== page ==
- regular weekly meet up with roughly the same families each time. Are there any local groups to you that meet up every week? Can you get word around like minded families (I guess you know some through the 12 year old?) to see if there might be a gang of 6 or 7 families who'd like to take over a community hall once a week to do activities together? Having the encounters being routine and every week, with opportunities for mixing with different children in a supported environment, really helps friendships form.
- I've come across people almost treating local facebook groups like a dating agency for their children - it's wonderful e.g. "I have a six year old girl, crazy about Moshi monsters and Pokemon Go, looking for a friend to look for Pokemons with" and then 2 or 3 other parents will leap onto the conversation and they'll start setting up playdates for their children. One of my children met one of their closest friends when I spotted the friend's Mum posting about her child's interests, and she could just as easily have been posting about my child! :-D

I'd almost say, if you're going to go for it and home ed him, have a plan for building up the social side, and for supporting him in making and sustaining friendships. Just as important as the academic side.

Kirstyb23 Tue 03-Jan-17 08:25:06

If i I decided to pull him out then i probably wouldn't put him back into there due to how they restrict him and I feel I would be taking a step backwards. Looking at another school may be a option i suppose. He feels torn as he keeps saying I want to leave but I want to be with my friends too. I am totally stressing over this way too much but I i dnt like seeing him miserable. I am dreading Thursday when he has to go back.

BertrandRussell Tue 03-Jan-17 08:30:16

When you say the school "restricts him" what do you mean?

How is your older one managing for friends?

itsstillgood Tue 03-Jan-17 12:50:10

If you would rather HE (and it sounds like you would) I would start by looking at what is available locally for home educators. How many people do you know with similar age children? What extra curricula stuff does he do? I don't see us as social butterflies but we have to make an effort to have a day in every week as there are so many local activities plus people we see away from groups. I would be trying to think about how HE might work in future.

Kirstyb23 Tue 03-Jan-17 21:22:02

Restricts him in the sense that he cant Say what he wants to Say, Do creative things he wants to Do, play when he wants to play, Say his opinions etc. I just dnt agree with the whole school way is not allowing kids to be kids. My eldest has made a few close friends and only goes to two or three groups and that's enough for him. He does not like big groups and is happy to the odd meet up. But my youngest would want to be with people everyday I think. Complete opposite.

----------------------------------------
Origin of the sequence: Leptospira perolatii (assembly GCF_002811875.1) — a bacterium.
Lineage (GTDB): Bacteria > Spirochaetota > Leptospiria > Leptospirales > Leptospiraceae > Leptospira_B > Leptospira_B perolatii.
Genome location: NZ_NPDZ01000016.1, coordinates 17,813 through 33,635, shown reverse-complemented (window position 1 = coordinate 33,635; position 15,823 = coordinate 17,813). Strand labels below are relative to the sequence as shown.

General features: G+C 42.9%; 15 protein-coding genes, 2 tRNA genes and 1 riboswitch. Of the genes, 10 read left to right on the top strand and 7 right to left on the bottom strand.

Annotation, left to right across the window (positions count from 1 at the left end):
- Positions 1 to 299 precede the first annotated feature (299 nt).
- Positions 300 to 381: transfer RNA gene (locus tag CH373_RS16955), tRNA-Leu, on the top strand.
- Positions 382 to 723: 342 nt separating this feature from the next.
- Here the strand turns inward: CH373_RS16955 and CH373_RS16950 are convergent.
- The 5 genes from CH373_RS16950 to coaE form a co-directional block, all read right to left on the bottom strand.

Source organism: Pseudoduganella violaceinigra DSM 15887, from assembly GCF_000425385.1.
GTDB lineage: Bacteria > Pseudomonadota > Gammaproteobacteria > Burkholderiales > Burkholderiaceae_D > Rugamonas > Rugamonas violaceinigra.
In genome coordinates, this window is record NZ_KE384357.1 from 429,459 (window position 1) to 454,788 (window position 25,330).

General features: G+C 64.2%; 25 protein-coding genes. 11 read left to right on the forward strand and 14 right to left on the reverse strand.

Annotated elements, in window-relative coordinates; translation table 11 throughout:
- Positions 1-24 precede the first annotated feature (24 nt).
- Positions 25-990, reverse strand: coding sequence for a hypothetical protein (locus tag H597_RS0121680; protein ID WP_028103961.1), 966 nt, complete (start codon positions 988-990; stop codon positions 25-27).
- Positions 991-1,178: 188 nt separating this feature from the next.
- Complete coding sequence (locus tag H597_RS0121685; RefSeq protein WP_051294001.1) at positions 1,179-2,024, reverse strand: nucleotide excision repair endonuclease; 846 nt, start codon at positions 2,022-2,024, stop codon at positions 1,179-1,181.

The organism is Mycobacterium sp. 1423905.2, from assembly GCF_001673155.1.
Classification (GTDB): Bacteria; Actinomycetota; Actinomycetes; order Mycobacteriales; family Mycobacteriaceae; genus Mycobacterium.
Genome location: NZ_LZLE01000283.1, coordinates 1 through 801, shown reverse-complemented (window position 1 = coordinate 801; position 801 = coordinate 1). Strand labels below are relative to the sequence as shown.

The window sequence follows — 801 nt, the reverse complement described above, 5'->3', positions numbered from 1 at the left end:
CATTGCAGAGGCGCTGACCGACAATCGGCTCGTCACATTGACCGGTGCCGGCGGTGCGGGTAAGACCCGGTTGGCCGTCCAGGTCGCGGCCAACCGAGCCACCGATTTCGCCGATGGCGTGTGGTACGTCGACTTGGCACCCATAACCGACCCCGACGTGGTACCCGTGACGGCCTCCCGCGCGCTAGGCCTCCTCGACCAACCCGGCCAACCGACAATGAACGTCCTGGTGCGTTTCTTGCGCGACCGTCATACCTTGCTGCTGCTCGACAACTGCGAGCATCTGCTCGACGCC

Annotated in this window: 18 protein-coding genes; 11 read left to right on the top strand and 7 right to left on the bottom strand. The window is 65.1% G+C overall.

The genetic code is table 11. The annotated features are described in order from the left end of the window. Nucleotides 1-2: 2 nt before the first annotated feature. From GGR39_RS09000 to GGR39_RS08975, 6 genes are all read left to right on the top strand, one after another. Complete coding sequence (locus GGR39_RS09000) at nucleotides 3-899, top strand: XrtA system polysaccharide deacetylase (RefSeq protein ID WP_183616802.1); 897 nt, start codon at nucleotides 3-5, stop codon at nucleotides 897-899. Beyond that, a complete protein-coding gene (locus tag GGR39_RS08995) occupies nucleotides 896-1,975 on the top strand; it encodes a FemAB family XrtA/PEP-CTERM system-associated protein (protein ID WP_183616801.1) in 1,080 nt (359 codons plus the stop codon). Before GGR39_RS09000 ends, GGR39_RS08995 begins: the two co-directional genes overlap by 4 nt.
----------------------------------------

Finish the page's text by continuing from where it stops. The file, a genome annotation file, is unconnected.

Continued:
BarbarianMum Thu 05-Jan-17 16:43:49

If you want him to set his own "curriculum " and timetable he will have to be homeschooled - end of. So maybe look at how you can promote home school friendships.

Elm555tree Tue 10-Jan-17 23:53:36

Hi Kirsty, you seem to be having the same dilemma I am having my son is 8 in a week time and is bright but gets distracted easily at school and likes to chat too much for a classroom environment so he gets told off quite a lot and is struggling with some school rules, eg he kneels on the carpet instead of sitting cross legged personally I don't think this is a big issue and it frustrates him as silly little things are seen as bad behaviour so he has lost all respect for his teacher and is now arguing back.he is unhappy with school but like playtime with his friends.i am thinking of de registering him at the end of the year as I think a Taylored education would be best for him but am worried about friendships,he makes temporary friends and parks and events easily but it's not a lasting friendship my friends children are only into computer games and although he doesn't mind playing them he tires of them quickly he is more creative into art logo and loves sculpting with clay and plasticine so we don't come across many boys his age with same interests it's a very tricky decision.freinds are important.

Join the discussion

Registering is free, easy, and means you can join in the discussion, watch threads, get discounts, win prizes and lots more.

Register now »

Already registered? Log in with: